There was something very important that I did not see on MSNBC’s “Morning Joe” this morning.
The very first bump-in on the show was a montage of Sen. Tom Coburn (R-Okla.) and Sen. Dick Durbin (D-Ill.):
COBURN: What the American people ought to pray, is that somebody can’t make the vote tonight. That’s what they ought to pray.
DURBIN: I don’t think it’s appropriate to be invoking prayer to wish misfortune on a colleague. And I want him to clarify that. I’ve invited him, I’ve tried to reach out to him. He is my friend, and I have worked with him, but this statement goes too far. The simple reality is this: We are becoming more coarse and more divided here [...].
This, of course, is political gamesmanship. But it goes further than that. In the entirety of Morning Joe, I did not note a single mention of the following statement from Sen. Sheldon Whitehouse (D-R.I.) -- hat tip to Kerry Picket for catching this:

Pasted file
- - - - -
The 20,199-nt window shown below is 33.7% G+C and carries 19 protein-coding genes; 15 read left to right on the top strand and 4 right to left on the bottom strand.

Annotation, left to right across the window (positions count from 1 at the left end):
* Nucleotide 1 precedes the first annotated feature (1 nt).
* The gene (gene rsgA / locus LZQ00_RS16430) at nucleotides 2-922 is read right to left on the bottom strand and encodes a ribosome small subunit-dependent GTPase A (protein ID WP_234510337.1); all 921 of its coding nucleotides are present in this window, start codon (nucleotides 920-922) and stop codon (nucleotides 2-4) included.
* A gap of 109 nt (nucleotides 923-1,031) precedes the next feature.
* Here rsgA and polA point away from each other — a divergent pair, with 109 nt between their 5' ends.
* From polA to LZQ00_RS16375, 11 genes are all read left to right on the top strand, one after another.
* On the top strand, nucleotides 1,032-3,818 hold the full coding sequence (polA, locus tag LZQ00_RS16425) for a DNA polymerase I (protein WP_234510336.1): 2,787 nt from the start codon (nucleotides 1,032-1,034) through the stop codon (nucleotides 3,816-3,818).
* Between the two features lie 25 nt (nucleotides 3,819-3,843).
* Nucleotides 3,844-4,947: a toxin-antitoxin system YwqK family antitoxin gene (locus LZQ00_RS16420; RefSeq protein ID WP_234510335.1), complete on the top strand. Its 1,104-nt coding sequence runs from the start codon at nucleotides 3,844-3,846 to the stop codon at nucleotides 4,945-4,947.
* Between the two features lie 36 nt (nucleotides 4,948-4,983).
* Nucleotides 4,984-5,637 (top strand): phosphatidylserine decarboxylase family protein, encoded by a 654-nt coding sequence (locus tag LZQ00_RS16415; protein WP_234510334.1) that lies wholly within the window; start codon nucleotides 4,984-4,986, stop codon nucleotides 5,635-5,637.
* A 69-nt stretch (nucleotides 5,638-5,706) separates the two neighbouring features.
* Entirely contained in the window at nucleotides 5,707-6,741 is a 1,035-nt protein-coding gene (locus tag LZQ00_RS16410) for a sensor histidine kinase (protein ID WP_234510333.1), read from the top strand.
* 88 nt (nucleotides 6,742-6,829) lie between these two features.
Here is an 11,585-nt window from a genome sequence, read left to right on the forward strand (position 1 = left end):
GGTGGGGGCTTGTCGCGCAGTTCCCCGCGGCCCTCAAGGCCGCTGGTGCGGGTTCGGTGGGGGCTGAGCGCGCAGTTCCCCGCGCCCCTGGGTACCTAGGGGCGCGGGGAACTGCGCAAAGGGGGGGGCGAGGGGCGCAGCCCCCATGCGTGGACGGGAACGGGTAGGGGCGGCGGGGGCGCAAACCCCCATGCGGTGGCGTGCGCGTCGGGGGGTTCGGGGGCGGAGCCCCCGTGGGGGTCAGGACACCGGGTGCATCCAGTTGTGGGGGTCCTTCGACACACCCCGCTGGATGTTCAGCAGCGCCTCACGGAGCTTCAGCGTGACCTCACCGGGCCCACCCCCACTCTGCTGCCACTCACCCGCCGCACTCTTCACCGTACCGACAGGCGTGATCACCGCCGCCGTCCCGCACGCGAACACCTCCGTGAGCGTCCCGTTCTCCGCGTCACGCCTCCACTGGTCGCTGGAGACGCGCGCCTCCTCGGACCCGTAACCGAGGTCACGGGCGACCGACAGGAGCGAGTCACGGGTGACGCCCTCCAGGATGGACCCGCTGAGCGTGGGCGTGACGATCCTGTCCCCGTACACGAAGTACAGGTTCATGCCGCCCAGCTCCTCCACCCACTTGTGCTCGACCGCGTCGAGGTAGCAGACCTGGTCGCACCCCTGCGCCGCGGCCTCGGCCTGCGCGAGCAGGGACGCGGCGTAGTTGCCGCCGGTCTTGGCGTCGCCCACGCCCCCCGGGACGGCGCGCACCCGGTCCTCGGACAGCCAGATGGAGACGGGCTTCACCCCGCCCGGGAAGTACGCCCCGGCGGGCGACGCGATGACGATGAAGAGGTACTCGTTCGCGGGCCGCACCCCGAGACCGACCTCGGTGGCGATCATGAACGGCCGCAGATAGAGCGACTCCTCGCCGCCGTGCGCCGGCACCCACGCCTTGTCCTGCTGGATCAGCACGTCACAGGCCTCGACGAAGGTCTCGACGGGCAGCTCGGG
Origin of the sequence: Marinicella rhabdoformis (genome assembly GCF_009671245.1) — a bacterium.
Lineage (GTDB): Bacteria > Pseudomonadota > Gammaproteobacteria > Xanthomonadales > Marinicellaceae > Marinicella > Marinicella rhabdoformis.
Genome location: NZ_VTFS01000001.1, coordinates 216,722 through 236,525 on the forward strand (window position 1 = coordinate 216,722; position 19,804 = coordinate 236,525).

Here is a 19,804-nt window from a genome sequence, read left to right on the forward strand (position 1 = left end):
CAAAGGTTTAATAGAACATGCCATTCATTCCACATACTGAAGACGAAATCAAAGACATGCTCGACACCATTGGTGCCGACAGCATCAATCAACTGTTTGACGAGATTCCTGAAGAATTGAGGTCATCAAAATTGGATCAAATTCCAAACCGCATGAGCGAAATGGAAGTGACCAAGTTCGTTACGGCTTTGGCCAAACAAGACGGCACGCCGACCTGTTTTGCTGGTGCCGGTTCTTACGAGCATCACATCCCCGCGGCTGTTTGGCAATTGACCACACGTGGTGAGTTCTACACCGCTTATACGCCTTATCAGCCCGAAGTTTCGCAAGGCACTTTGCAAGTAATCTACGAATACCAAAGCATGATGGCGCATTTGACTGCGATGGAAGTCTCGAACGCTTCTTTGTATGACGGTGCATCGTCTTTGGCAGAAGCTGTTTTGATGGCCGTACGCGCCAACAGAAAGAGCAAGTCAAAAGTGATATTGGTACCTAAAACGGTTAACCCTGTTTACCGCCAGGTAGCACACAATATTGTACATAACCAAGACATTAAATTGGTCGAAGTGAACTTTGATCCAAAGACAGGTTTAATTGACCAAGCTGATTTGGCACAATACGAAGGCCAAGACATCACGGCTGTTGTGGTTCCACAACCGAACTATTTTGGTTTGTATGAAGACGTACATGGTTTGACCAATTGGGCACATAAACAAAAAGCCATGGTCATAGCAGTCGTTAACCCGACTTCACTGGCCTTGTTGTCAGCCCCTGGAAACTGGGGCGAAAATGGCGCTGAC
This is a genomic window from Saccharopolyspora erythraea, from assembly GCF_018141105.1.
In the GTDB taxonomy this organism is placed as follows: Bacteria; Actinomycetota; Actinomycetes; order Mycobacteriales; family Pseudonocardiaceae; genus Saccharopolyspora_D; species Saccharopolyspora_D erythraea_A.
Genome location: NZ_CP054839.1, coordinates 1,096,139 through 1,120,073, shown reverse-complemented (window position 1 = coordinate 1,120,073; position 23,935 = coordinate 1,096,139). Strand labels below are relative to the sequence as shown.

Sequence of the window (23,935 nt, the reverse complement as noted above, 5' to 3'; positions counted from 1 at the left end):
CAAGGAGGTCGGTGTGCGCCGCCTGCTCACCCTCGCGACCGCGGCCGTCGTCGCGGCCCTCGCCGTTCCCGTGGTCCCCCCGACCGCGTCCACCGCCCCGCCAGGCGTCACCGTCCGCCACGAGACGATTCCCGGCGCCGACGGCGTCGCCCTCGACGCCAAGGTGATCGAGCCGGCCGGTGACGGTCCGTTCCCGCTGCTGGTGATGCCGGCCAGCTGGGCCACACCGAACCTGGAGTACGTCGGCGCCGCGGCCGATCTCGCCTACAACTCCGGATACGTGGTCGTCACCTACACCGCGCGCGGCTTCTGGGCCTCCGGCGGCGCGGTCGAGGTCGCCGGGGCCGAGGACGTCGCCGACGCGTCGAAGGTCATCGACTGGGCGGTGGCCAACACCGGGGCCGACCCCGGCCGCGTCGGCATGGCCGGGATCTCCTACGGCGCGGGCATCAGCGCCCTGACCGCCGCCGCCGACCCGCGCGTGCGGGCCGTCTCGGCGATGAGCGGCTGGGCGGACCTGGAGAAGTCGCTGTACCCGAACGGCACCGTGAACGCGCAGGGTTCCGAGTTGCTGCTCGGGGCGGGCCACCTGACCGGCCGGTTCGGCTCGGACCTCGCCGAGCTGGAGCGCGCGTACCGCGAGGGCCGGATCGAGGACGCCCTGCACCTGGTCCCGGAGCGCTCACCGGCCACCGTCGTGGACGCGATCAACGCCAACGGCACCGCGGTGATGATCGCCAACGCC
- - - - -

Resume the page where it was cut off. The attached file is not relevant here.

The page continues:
They [the GOP] are desperate to break this president. They have ardent supporters who are nearly hysterical at the very election of President Barack Obama. The birthers, the fanatics, the people running around in right-wing militia and Aryan support groups, it is unbearable to them that President Barack Obama should exist. That is one powerful reason. It is not the only one."
So in the middle of an epic snowstorm in Washington D.C., it is inappropriate for the American people to hope that a single senator is unable to back his car out of the driveway? It is inappropriate to hope that a senator is physically hindered from casting the decisive vote on a bill that the American people, by each and every measure, are vehemently against passing. Oh, and if you’ve been reading the Daily Kos or RedState.com, the conservative grassroots have recently made allies with Sen. Whitehouse’s most ardent of progressive supporters.
One wonders when Markos Moulitsas will announce his membership in an Aryan support group or right-wing militia.
And yet, we find that the “Morning Joe” production team thinks that is more worthy of air time than a United States Senator saying that roughly 40 percent of the population of the United States belongs to “Aryan support groups.”